Trend Micro Apps removed from Mac App Store after being caught exfiltrating user data
11.9.2018 securityaffairs Vulnerebility
Several anti-malware apps developed by Trend Micro have been removed from the Mac App Store because they were harvesting users’ browser history and other info.
Several anti-malware apps developed by Trend Micro, including Dr Cleaner, Dr. Unarchiver, Dr Antivirus, and App Uninstall, have been removed from the Mac App Store after researchers discovered they were harvesting users’ browser history and other information.
At the time of writing, it is not clear if Trend Micro removed the apps itself following complaints or if Apple removed them due to their activities.
The security researcher that handle the Twitter account Privacy First first reported the alleged unethical behavior and published a video that shows how the app harvest users ‘data.
Former NSA white hat hacker Patrick Wardle reported last week that Trend Micro apps were also collecting users’ personal data including their browsing history and then uploaded that data in a password-protected archive to a server.
“Moreover, the network proxy monitor (Charles Proxy) captures a connection attempt from Adware Doctor to adscan.yelabapp.com:” “By editing the system’s /etc/hosts file we can redirect this request to a server we control and can capture what Adware Doctor is trying to upload. And what do you think that might be? If you guessed the history.zip file you would be correct!” wrote Wardle.
“The uploaded ‘history.zip’ archive is password protected:”
Wardle highlighted that the applications he analyzed were signed off by Trend Micro and approved by Apple.
“From a security and privacy point of view, one of the main benefits of installing applications from the official Mac App Store is that such applications are sandboxed,” Wardle added.
“The other benefit is that Apple supposedly vets all submitted applications – but as we’ve clearly shown here, they (sometimes?) do a miserable job.)”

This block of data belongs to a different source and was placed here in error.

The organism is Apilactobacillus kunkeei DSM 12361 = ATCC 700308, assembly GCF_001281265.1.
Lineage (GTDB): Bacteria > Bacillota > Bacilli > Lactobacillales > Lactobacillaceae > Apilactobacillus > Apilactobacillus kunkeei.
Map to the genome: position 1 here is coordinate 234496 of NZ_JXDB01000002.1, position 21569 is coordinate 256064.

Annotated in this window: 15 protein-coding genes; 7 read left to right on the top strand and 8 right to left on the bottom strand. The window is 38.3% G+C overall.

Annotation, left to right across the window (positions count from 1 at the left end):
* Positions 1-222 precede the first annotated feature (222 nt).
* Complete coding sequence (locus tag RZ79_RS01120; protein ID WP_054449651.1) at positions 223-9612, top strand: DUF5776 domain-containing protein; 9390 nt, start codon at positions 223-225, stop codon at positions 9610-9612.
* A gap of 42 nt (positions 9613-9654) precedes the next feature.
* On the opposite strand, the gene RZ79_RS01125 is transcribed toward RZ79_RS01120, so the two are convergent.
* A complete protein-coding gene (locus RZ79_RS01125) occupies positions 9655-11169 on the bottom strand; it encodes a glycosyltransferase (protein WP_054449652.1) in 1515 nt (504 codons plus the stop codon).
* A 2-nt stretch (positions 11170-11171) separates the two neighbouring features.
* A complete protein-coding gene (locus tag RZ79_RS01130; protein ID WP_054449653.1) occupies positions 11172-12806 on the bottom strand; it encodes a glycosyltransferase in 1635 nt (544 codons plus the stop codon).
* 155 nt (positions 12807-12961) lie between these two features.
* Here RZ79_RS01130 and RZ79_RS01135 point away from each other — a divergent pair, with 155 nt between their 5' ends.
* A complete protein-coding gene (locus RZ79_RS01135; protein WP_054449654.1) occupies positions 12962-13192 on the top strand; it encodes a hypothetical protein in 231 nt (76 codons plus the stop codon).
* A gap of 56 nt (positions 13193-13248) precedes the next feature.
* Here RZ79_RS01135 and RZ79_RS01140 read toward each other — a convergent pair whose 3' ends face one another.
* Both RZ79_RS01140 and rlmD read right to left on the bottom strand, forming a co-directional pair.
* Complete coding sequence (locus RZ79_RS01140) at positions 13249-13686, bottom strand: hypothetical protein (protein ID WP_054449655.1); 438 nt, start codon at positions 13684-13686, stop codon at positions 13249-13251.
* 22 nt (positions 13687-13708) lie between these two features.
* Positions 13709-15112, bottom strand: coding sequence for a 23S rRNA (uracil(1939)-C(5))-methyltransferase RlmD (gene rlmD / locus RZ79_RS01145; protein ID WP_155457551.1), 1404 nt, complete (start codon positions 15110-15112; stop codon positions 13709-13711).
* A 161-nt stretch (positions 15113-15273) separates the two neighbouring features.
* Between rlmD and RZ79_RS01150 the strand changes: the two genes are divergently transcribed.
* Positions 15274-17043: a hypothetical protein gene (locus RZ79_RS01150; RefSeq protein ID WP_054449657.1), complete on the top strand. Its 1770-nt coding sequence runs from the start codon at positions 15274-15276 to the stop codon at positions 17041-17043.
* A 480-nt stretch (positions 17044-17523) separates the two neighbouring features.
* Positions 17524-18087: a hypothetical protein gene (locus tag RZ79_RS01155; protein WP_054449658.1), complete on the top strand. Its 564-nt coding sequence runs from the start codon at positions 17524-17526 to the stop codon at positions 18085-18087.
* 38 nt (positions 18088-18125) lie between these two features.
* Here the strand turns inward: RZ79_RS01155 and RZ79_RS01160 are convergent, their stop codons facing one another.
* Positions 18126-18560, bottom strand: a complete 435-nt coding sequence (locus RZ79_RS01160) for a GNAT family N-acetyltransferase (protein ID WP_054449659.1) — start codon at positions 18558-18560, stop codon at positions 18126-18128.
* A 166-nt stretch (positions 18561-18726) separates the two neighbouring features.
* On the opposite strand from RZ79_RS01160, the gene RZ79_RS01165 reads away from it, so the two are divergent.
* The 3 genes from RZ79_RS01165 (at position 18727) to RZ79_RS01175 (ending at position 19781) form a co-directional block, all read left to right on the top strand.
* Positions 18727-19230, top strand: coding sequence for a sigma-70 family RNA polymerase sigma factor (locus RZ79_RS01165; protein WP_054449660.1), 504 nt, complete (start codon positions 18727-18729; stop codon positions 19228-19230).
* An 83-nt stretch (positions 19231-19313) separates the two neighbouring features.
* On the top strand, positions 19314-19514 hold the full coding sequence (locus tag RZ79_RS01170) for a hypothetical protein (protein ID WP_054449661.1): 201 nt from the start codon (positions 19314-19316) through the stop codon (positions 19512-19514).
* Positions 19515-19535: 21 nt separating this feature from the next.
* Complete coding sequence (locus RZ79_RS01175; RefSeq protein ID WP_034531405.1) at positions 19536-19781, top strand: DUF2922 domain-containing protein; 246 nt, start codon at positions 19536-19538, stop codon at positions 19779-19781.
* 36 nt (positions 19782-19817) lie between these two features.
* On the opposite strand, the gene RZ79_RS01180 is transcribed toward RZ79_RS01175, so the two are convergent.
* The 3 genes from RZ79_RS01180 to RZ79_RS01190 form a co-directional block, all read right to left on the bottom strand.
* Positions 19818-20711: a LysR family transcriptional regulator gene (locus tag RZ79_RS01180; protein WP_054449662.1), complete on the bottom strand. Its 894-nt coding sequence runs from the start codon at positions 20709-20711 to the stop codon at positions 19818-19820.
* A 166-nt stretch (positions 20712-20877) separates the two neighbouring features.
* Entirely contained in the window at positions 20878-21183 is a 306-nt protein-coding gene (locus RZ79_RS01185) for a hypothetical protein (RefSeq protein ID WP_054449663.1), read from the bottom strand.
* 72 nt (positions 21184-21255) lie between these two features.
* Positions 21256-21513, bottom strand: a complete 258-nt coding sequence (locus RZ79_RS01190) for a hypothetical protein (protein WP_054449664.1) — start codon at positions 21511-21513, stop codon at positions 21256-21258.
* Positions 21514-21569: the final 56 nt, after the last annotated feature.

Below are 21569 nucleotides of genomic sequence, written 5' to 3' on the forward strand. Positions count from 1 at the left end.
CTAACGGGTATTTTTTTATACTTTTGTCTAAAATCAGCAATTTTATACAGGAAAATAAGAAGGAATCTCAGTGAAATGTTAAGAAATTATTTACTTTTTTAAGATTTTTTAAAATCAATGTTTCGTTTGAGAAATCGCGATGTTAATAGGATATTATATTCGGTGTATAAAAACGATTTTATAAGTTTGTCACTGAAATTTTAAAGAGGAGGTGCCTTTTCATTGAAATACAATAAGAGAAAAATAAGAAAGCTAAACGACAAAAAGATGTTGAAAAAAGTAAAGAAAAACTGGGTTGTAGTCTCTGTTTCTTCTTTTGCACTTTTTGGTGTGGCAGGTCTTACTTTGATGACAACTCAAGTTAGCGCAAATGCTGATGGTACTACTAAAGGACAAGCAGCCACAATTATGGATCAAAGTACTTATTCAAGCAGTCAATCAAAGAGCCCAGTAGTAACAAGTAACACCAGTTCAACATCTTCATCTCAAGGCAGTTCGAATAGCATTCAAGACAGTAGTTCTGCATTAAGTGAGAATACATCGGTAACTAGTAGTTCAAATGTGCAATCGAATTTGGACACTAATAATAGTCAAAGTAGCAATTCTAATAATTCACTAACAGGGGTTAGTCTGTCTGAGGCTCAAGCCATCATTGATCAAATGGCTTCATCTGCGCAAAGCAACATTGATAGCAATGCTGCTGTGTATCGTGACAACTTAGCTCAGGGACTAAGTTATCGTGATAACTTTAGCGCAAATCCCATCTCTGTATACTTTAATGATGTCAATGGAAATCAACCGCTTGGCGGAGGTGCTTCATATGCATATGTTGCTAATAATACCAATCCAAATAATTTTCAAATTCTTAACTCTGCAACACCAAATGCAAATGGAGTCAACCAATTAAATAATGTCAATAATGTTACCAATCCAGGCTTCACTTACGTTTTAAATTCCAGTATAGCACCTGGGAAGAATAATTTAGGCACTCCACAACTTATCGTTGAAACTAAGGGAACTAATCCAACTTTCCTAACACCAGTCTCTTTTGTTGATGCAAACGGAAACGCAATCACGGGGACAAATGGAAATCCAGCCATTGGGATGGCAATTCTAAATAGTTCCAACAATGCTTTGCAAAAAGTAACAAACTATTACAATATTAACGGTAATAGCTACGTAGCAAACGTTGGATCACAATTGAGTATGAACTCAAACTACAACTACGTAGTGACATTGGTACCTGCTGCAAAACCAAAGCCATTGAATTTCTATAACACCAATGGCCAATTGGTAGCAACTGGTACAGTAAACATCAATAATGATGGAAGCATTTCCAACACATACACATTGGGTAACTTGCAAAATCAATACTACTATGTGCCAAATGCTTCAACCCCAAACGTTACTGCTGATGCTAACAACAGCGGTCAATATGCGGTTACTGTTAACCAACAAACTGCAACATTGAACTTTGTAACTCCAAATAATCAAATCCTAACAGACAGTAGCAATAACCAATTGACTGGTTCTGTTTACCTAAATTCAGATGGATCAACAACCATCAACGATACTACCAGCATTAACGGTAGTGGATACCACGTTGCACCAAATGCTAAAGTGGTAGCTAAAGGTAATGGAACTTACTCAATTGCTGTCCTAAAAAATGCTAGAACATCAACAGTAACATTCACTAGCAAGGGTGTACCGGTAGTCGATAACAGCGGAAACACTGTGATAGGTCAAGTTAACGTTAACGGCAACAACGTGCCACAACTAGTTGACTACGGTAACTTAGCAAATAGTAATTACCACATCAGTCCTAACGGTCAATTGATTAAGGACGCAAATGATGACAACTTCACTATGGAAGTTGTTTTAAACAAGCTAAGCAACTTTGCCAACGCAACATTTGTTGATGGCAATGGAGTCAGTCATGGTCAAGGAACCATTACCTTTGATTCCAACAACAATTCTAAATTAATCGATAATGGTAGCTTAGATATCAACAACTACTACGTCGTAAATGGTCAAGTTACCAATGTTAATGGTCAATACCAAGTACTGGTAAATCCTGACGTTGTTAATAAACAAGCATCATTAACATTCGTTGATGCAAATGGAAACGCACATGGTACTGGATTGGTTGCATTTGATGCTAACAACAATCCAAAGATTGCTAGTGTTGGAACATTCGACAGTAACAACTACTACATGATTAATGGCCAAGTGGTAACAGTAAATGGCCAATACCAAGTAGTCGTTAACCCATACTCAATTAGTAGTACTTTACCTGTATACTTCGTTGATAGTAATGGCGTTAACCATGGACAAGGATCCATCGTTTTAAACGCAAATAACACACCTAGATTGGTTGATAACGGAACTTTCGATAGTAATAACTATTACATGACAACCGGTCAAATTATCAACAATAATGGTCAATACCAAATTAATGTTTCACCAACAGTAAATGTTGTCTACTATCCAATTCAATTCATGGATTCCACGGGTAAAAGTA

Trend Micro has admitted that browser histories were collected as part of the code’s installation. In a statement today, the biz said:
“Dr Cleaner, Dr Cleaner Pro, Dr Antivirus, Dr Unarchiver, Dr Battery, and Duplicate Finder collected and uploaded a small snapshot of the browser history on a one-time basis, covering the 24 hours prior to installation. This was a one-time data collection, done for security purposes (to analyze whether a user had recently encountered adware or other threats, and thus to improve the product & service).” reads the official reply published by the company.
“The data collected was explicitly identified to the customer in the data collection policy and is highlighted to the user during the install. The browser history data was uploaded to a US-based server hosted by AWS and managed/controlled by Trend Micro.”
Trend announced it is removing the suspicious feature from its application.
Just yesterday I reported the news of a group of security researchers behind the Guardian mobile firewall app that revealed that a growing number of iOS apps currently collect location data, WiFi network IDs and other data, from iPhone users and sell them to advertising companies.
Let me immediately highlight that these iOS apps collect data by asking users for permission to do it, but lack to inform users that gathered information are shared with third-party advertising and marketing companies.
The experts have observed that all these apps have embedded tracking codes provided by advertising and marketing firms.
“The GuardianApp team has discovered that a growing number of iOS apps have been used to covertly collect precise location histories from tens of millions of mobile devices, using packaged code provided by data monetization firms. In many cases, the packaged tracking code may run at all times, constantly sending user GPS coordinates and other information.” states the Guardian app research team.
“In order to gain initial access to precise data from the mobile device’s GPS sensors, the apps usually present a plausible justification relevant to the app in the Location Services permission dialog, often with little or no mention of the fact that location data will be shared with third-party entities for purposes unrelated to app operation.”